Johannesburg sits atop the world’s most productive gold reef - a staggering 40 000 tons of the precious metal has been mined from it during a history tracing back 130 years.
That legacy of riches has left behind a toxic inheritance: radioactivity from uranium hauled up in the mining process.
“There are 400,000 people in the area who are subjected to this environment and yet the government is unwilling to consider the health impact.” Waste rock from hundreds of mines that have been developed over the years has been deposited around Johannesburg in mounds that cover a combined area of 400,000 square kilometres and can be as many as 10 stories high.
Scientists have found uranium quantities in rivers west of the city to be as much as 4 000 times natural levels and in tap water as much as 20 times higher.
A soil sample taken by Bloomberg News and tested by government-certified WaterLab Ltd. from pumpkin roots grown a little more than a mile from a recently closed gold mine contained five times more uranium than background levels considered normal by the International Atomic Energy Agency.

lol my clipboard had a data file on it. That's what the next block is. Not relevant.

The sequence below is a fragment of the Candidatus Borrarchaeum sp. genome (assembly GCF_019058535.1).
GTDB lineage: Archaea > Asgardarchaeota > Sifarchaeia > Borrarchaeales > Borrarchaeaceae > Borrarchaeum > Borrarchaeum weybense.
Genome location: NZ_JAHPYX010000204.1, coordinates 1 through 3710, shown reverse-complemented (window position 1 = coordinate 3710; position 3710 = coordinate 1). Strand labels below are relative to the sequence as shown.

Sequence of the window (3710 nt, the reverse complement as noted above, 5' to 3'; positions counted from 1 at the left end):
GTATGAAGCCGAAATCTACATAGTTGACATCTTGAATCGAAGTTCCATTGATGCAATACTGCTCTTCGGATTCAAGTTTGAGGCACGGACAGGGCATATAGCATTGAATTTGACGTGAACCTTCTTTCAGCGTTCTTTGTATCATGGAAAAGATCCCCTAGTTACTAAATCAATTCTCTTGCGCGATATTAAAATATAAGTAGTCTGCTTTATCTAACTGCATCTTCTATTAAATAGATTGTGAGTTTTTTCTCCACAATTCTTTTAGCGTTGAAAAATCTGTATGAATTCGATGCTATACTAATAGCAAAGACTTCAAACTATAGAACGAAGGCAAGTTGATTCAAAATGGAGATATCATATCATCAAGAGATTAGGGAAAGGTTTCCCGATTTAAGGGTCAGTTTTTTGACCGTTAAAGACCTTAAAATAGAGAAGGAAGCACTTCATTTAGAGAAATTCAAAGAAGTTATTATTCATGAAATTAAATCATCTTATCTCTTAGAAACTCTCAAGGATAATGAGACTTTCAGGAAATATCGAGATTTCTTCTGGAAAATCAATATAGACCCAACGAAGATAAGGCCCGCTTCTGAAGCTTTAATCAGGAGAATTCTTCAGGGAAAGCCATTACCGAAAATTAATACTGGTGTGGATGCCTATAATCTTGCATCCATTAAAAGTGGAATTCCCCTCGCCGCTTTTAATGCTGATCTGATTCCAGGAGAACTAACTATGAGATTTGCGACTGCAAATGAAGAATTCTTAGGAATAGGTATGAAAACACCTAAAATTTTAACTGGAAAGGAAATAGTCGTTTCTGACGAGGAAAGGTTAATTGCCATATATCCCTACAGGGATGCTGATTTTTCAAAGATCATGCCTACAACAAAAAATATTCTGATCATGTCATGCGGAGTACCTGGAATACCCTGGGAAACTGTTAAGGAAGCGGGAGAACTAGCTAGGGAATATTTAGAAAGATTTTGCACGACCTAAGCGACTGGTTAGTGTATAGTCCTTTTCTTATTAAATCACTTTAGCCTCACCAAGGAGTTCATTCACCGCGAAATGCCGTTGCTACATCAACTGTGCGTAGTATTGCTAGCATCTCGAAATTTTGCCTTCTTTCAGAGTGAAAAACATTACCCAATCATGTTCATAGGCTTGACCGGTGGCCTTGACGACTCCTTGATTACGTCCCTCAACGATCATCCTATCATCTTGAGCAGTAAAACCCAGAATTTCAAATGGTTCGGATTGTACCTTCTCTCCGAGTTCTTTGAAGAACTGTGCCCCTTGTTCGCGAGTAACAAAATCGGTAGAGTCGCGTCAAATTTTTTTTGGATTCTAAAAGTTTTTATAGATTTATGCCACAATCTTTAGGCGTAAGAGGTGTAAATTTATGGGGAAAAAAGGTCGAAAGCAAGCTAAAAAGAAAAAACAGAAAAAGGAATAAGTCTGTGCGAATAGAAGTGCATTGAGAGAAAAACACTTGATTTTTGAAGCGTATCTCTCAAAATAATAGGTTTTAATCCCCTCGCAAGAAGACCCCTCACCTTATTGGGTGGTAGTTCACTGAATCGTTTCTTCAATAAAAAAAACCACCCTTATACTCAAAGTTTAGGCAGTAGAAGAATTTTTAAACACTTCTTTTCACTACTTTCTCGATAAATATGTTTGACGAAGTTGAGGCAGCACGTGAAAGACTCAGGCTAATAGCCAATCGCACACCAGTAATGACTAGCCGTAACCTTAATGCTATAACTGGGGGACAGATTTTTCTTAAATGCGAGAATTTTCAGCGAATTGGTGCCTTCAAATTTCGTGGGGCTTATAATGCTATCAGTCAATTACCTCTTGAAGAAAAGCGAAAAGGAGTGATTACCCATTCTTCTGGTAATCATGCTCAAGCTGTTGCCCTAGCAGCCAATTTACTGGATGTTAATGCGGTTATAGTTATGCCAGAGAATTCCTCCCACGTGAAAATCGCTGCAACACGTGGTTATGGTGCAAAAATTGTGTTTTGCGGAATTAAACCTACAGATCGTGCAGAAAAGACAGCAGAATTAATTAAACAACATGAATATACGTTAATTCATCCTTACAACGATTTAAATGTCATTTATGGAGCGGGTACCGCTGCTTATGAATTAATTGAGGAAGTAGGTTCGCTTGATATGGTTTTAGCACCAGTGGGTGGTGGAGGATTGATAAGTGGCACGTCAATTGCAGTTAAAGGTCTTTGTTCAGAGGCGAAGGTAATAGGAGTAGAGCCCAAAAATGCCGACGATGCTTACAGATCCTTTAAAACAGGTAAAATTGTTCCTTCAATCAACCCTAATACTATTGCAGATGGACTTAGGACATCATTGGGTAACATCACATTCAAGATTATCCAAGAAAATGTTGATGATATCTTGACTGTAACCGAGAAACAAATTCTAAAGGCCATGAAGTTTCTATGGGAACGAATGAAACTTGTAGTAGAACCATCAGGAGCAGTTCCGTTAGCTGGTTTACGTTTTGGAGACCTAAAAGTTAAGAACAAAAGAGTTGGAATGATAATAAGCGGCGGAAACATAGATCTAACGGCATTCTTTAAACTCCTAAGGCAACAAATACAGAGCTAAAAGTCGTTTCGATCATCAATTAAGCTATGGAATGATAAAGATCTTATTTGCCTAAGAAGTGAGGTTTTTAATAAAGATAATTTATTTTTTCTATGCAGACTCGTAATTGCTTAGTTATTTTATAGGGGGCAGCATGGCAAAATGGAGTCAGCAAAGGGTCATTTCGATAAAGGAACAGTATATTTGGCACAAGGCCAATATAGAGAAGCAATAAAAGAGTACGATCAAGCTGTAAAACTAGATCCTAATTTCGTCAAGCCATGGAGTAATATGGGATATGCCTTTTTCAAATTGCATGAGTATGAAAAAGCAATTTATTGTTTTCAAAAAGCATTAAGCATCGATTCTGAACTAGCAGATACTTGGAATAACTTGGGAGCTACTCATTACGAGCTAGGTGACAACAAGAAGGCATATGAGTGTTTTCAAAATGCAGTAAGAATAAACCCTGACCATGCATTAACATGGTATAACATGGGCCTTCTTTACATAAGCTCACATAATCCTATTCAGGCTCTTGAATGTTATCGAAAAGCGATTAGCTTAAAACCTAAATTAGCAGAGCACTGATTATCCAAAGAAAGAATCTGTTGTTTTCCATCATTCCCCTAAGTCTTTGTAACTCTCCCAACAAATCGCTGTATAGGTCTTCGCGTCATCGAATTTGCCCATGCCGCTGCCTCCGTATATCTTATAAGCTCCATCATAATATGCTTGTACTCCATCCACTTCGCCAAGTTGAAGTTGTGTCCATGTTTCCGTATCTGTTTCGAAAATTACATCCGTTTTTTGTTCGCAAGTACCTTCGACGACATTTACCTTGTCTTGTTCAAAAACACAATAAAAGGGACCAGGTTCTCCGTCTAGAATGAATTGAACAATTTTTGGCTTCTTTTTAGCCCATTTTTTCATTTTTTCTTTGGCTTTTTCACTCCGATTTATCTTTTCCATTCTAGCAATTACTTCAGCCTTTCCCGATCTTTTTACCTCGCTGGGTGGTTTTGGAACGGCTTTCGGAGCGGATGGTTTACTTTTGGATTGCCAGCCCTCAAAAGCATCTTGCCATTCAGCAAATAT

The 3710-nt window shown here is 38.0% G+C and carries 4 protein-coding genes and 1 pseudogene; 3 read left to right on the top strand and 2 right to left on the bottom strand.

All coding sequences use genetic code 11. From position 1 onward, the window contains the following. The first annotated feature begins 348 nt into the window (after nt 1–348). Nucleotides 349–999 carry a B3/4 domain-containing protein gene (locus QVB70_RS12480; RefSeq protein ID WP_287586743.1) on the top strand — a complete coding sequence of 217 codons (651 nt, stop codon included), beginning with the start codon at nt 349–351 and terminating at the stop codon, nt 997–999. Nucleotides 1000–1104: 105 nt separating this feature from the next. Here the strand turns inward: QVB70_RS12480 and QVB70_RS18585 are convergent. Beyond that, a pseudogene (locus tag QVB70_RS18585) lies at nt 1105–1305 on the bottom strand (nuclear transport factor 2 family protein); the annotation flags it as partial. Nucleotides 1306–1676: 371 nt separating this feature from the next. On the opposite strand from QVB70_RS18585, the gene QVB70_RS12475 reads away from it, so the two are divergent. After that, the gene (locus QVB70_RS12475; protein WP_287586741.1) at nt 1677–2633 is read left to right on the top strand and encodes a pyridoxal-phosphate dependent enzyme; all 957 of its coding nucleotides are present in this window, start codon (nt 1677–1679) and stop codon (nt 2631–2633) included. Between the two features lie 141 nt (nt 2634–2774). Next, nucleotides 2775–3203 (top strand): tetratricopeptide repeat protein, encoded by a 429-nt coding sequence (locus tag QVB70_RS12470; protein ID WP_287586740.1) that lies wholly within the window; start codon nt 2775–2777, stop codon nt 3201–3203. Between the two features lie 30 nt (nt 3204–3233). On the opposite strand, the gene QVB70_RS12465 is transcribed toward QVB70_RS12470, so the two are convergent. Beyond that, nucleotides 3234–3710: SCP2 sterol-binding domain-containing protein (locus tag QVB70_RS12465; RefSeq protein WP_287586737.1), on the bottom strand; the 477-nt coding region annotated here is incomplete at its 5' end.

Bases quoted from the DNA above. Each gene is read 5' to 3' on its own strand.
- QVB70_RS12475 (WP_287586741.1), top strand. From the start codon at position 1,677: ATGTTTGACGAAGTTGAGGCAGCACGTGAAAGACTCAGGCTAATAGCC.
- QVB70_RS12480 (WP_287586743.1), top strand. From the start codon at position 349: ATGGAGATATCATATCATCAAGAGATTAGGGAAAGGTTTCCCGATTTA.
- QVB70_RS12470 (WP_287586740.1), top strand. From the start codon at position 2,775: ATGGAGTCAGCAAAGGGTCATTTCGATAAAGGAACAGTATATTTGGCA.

Residents of Johannesburg and surrounding communities live among an estimated 600 000 metric tons of uranium buried in waste rock and covering an area four times the size of Manhattan, according to university researchers.
South Africa will be forced to spend about $2.7 billion on cleaning up its nearly 6,000 abandoned mines, the World Wildlife Fund said in a 2012 report, citing the country’s auditor general.
Of the country’s working mines, almost 40 percent don’t have adequate funds available for rehabilitation, according to the Department of Mineral Resources’ 2012-2013 annual report.
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